UNIVERSITY PARK, Pa. — The Penn State Humanities Institute will sponsor its inaugural event on March 29, featuring a lecture by Michael Roth, president of Wesleyan University, at 4 p.m. in the Alumni Lounge of the Nittany Lion Inn, University Park.
Roth’s lecture is titled “On the Use and Abuse of the Humanities for Life: Protection or Connection in the Age of Cynical Unreason.” The event also will include opening remarks by Penn State President Eric Barron and Susan Welch, dean of the College of the Liberal Arts. A reception will follow the lecture.
Roth is a widely known historian, curator, and public advocate for liberal education and has served as President of Wesleyan since 2007. He is the author of numerous scholarly works, including “Psycho-Analysis as History: Negation and Freedom in Freud” (Cornell, 1995), and “Memory, Trauma and History: Essays on Living with the Past” (Columbia, 2012). His most recent book, “Beyond the University: Why Liberal Education Matters” (Yale, 2014), was granted the Association of American Colleges & Universities’ Frederic W. Ness award for a book that best illuminates the goals and practices of a contemporary liberal education.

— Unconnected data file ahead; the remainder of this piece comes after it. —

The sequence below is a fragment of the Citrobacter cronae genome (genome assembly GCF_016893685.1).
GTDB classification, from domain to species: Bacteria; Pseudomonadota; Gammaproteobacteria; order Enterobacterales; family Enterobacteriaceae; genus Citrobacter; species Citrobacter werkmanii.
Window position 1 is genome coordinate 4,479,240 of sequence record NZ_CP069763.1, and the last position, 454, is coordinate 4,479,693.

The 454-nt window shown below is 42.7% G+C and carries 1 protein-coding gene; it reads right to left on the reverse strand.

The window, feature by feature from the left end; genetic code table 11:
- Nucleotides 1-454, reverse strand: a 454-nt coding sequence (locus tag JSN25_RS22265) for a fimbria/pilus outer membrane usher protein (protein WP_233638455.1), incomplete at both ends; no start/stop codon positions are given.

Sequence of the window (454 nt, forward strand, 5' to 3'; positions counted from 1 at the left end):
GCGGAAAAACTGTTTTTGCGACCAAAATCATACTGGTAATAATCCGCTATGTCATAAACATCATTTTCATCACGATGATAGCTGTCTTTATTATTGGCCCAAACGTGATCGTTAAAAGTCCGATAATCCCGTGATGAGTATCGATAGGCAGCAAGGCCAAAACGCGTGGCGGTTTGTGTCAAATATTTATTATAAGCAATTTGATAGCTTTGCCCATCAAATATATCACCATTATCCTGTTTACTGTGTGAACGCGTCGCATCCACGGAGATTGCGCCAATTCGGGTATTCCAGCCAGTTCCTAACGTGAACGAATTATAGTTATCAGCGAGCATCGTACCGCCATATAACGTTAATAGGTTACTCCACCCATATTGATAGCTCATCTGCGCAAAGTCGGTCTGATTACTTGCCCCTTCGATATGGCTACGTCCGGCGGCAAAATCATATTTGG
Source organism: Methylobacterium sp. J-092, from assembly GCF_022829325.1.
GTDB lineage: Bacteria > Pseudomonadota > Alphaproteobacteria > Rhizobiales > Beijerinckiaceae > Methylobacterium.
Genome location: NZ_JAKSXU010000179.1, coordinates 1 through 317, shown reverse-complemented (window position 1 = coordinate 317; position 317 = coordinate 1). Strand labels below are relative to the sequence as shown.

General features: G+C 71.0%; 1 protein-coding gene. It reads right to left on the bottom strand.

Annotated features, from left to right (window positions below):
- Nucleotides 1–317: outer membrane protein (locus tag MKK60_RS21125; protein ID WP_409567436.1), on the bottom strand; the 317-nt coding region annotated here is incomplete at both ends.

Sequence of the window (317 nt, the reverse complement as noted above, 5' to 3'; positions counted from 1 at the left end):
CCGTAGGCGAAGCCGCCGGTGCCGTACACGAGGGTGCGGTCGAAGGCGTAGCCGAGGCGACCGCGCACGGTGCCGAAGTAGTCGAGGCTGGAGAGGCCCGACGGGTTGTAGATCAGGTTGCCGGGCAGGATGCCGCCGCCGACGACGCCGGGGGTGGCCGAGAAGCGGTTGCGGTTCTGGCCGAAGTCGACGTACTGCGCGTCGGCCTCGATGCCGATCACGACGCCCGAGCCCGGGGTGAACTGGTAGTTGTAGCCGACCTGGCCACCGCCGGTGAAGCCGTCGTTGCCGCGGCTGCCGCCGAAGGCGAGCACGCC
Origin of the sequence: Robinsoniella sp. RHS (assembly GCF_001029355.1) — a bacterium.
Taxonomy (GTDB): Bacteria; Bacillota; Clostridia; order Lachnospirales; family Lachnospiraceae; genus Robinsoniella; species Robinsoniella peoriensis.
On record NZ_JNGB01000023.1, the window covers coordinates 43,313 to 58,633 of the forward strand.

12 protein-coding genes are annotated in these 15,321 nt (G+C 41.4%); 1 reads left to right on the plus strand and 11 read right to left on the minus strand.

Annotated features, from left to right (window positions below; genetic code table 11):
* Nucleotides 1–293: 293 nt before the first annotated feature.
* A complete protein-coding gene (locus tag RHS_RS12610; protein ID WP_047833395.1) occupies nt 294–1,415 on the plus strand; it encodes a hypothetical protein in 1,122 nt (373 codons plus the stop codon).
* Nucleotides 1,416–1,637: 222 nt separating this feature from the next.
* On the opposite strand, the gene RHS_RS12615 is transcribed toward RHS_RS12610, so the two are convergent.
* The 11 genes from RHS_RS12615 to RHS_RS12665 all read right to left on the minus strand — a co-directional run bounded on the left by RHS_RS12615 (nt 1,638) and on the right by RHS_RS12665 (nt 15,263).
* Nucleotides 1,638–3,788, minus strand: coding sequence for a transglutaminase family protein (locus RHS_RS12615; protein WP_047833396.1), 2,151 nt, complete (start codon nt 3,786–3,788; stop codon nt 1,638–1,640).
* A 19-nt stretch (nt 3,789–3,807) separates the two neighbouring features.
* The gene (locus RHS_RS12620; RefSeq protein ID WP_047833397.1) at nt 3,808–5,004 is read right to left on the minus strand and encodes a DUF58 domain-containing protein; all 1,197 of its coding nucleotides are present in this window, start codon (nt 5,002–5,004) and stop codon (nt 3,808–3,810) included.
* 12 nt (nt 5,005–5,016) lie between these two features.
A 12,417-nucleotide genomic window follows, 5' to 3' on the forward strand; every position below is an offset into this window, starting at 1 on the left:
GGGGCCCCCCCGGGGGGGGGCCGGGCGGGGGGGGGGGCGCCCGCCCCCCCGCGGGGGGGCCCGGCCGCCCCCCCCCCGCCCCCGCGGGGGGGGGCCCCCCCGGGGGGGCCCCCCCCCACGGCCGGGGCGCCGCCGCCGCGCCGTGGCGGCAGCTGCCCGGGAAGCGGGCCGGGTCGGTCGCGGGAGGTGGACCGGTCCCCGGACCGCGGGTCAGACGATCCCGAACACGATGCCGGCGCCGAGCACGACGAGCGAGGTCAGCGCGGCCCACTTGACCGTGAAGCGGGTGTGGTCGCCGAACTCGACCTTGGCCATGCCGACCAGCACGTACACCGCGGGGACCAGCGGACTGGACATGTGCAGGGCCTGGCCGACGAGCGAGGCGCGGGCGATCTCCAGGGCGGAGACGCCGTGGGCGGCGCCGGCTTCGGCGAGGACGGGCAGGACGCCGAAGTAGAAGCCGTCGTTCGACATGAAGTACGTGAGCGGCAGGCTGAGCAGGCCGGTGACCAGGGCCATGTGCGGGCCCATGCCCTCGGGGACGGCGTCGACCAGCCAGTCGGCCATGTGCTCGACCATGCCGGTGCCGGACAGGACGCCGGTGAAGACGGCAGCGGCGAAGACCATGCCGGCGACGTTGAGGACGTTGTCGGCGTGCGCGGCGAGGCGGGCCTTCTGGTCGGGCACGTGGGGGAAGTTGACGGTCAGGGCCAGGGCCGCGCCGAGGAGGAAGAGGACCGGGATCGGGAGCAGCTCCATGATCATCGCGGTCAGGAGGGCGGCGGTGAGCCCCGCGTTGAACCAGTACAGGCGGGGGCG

Roth has also curated art exhibitions connected to his scholarship at the Getty Museum in Los Angeles and the Library of Congress. His work spans numerous topics and forms, from psycho-analysis, public memory, art and film, and the role of humanities scholarship and education in contemporary society. He regularly contributes essays to various news outlets, journals, and on-line publications, including The Chronicle of Higher Education and The Huffington Post.
His work promoting liberal arts education and scholarship in the humanities has had a powerful impact on the public conversation about these issues.
This occasion marks the first anniversary of the Humanities Institute. Building on the more than 50 years of operation of the Institute for Arts and Humanities, the Humanities Institute offers research support to faculty and graduate students, organizes focused workshops and conferences, and promotes the public value of research and teaching in the humanities.